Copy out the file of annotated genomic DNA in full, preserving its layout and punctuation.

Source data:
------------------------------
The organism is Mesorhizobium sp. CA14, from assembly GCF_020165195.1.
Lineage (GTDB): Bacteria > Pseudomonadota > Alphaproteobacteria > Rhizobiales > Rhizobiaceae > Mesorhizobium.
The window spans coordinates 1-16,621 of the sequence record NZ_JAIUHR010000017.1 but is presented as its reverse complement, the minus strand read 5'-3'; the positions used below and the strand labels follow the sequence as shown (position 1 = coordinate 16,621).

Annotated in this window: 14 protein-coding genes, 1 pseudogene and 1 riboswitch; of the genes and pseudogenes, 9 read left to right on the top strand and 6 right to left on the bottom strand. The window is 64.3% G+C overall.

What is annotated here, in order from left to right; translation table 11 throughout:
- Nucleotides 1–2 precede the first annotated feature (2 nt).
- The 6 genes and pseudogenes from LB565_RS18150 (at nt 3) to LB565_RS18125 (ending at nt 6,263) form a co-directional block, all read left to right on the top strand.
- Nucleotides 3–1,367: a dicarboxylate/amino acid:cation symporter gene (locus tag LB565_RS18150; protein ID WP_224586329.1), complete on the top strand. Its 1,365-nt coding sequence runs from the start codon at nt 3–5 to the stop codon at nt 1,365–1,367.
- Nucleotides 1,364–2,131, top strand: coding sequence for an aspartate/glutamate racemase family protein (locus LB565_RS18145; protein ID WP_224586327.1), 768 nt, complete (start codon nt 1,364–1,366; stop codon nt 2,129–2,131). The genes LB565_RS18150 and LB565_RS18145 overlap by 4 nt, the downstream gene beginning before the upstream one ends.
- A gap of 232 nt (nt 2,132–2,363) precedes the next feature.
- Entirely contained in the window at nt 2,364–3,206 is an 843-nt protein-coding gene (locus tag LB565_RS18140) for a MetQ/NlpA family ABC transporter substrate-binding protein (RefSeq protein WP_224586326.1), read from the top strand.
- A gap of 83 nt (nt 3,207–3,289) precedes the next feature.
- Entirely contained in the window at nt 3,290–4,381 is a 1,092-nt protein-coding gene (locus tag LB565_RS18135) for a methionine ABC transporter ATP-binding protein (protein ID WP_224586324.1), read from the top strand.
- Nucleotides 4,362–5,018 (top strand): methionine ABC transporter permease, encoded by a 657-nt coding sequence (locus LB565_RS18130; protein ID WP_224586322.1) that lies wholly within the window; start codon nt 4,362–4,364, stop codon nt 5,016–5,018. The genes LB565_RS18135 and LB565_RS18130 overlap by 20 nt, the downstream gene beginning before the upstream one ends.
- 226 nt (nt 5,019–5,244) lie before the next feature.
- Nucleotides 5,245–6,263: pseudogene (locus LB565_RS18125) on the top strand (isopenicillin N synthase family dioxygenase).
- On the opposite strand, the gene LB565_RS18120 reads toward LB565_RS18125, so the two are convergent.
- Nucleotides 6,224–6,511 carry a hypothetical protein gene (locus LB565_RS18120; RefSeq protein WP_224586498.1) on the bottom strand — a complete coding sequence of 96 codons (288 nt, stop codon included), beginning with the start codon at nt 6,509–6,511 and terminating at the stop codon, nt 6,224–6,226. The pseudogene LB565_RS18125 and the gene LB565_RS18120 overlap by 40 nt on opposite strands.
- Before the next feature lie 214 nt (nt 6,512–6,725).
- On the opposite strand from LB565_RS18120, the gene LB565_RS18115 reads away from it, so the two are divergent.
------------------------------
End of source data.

The organism is Mesorhizobium sp. CA14, from assembly GCF_020165195.1.
Lineage (GTDB): Bacteria > Pseudomonadota > Alphaproteobacteria > Rhizobiales > Rhizobiaceae > Mesorhizobium.
The window spans coordinates 1-16,621 of the sequence record NZ_JAIUHR010000017.1 but is presented as its reverse complement, the minus strand read 5'-3'; the positions used below and the strand labels follow the sequence as shown (position 1 = coordinate 16,621).

Annotated in this window: 14 protein-coding genes, 1 pseudogene and 1 riboswitch; of the genes and pseudogenes, 9 read left to right on the top strand and 6 right to left on the bottom strand. The window is 64.3% G+C overall.

What is annotated here, in order from left to right; translation table 11 throughout:
- Nucleotides 1–2 precede the first annotated feature (2 nt).
- The 6 genes and pseudogenes from LB565_RS18150 (at nt 3) to LB565_RS18125 (ending at nt 6,263) form a co-directional block, all read left to right on the top strand.
- Nucleotides 3–1,367: a dicarboxylate/amino acid:cation symporter gene (locus tag LB565_RS18150; protein ID WP_224586329.1), complete on the top strand. Its 1,365-nt coding sequence runs from the start codon at nt 3–5 to the stop codon at nt 1,365–1,367.
- Nucleotides 1,364–2,131, top strand: coding sequence for an aspartate/glutamate racemase family protein (locus LB565_RS18145; protein ID WP_224586327.1), 768 nt, complete (start codon nt 1,364–1,366; stop codon nt 2,129–2,131). The genes LB565_RS18150 and LB565_RS18145 overlap by 4 nt, the downstream gene beginning before the upstream one ends.
- A gap of 232 nt (nt 2,132–2,363) precedes the next feature.
- Entirely contained in the window at nt 2,364–3,206 is an 843-nt protein-coding gene (locus tag LB565_RS18140) for a MetQ/NlpA family ABC transporter substrate-binding protein (RefSeq protein WP_224586326.1), read from the top strand.
- A gap of 83 nt (nt 3,207–3,289) precedes the next feature.
- Entirely contained in the window at nt 3,290–4,381 is a 1,092-nt protein-coding gene (locus tag LB565_RS18135) for a methionine ABC transporter ATP-binding protein (protein ID WP_224586324.1), read from the top strand.
- Nucleotides 4,362–5,018 (top strand): methionine ABC transporter permease, encoded by a 657-nt coding sequence (locus LB565_RS18130; protein ID WP_224586322.1) that lies wholly within the window; start codon nt 4,362–4,364, stop codon nt 5,016–5,018. The genes LB565_RS18135 and LB565_RS18130 overlap by 20 nt, the downstream gene beginning before the upstream one ends.
- 226 nt (nt 5,019–5,244) lie before the next feature.
- Nucleotides 5,245–6,263: pseudogene (locus LB565_RS18125) on the top strand (isopenicillin N synthase family dioxygenase).
- On the opposite strand, the gene LB565_RS18120 reads toward LB565_RS18125, so the two are convergent.
- Nucleotides 6,224–6,511 carry a hypothetical protein gene (locus LB565_RS18120; RefSeq protein WP_224586498.1) on the bottom strand — a complete coding sequence of 96 codons (288 nt, stop codon included), beginning with the start codon at nt 6,509–6,511 and terminating at the stop codon, nt 6,224–6,226. The pseudogene LB565_RS18125 and the gene LB565_RS18120 overlap by 40 nt on opposite strands.
- Before the next feature lie 214 nt (nt 6,512–6,725).
- On the opposite strand from LB565_RS18120, the gene LB565_RS18115 reads away from it, so the two are divergent.